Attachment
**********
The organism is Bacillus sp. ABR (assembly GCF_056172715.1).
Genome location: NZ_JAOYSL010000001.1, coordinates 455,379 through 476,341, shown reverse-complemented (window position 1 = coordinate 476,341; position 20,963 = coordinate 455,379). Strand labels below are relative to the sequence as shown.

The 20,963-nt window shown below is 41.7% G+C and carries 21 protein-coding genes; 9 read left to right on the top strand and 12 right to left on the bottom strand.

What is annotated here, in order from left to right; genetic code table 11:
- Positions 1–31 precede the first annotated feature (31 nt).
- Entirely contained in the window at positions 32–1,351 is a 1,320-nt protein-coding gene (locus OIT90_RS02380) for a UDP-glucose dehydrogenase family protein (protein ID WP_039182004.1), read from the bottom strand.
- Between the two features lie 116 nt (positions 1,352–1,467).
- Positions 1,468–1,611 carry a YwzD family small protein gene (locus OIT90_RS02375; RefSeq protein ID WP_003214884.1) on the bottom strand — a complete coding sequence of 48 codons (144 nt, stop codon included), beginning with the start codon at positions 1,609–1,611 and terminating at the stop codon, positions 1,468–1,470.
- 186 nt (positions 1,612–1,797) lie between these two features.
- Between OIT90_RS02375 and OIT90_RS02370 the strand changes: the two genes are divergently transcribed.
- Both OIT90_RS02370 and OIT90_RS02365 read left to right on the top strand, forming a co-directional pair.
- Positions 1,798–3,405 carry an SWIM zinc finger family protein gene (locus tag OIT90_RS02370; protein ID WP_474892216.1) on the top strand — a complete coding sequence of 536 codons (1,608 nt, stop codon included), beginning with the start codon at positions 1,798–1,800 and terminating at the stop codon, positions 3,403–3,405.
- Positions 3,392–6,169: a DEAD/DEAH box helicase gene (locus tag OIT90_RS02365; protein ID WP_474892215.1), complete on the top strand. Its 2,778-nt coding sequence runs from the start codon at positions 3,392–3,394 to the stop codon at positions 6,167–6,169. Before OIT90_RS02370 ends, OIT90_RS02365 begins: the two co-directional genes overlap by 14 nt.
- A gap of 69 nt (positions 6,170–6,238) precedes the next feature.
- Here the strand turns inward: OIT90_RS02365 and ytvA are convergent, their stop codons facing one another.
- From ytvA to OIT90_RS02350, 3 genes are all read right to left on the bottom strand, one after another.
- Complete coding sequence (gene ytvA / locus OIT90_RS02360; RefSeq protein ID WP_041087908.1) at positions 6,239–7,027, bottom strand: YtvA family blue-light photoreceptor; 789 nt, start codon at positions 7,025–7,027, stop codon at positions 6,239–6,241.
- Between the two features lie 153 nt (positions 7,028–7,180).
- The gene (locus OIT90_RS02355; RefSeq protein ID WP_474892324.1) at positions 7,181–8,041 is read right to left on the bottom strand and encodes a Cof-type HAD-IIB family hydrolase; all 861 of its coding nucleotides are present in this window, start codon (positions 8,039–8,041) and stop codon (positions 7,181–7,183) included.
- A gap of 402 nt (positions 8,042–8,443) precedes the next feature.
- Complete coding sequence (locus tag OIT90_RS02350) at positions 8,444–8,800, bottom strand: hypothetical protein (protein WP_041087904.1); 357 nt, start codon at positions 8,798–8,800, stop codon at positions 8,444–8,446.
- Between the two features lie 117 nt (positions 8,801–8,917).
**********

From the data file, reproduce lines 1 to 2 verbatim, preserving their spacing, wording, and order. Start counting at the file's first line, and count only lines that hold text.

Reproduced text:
The organism is Bacillus sp. ABR (assembly GCF_056172715.1).
Genome location: NZ_JAOYSL010000001.1, coordinates 455,379 through 476,341, shown reverse-complemented (window position 1 = coordinate 476,341; position 20,963 = coordinate 455,379). Strand labels below are relative to the sequence as shown.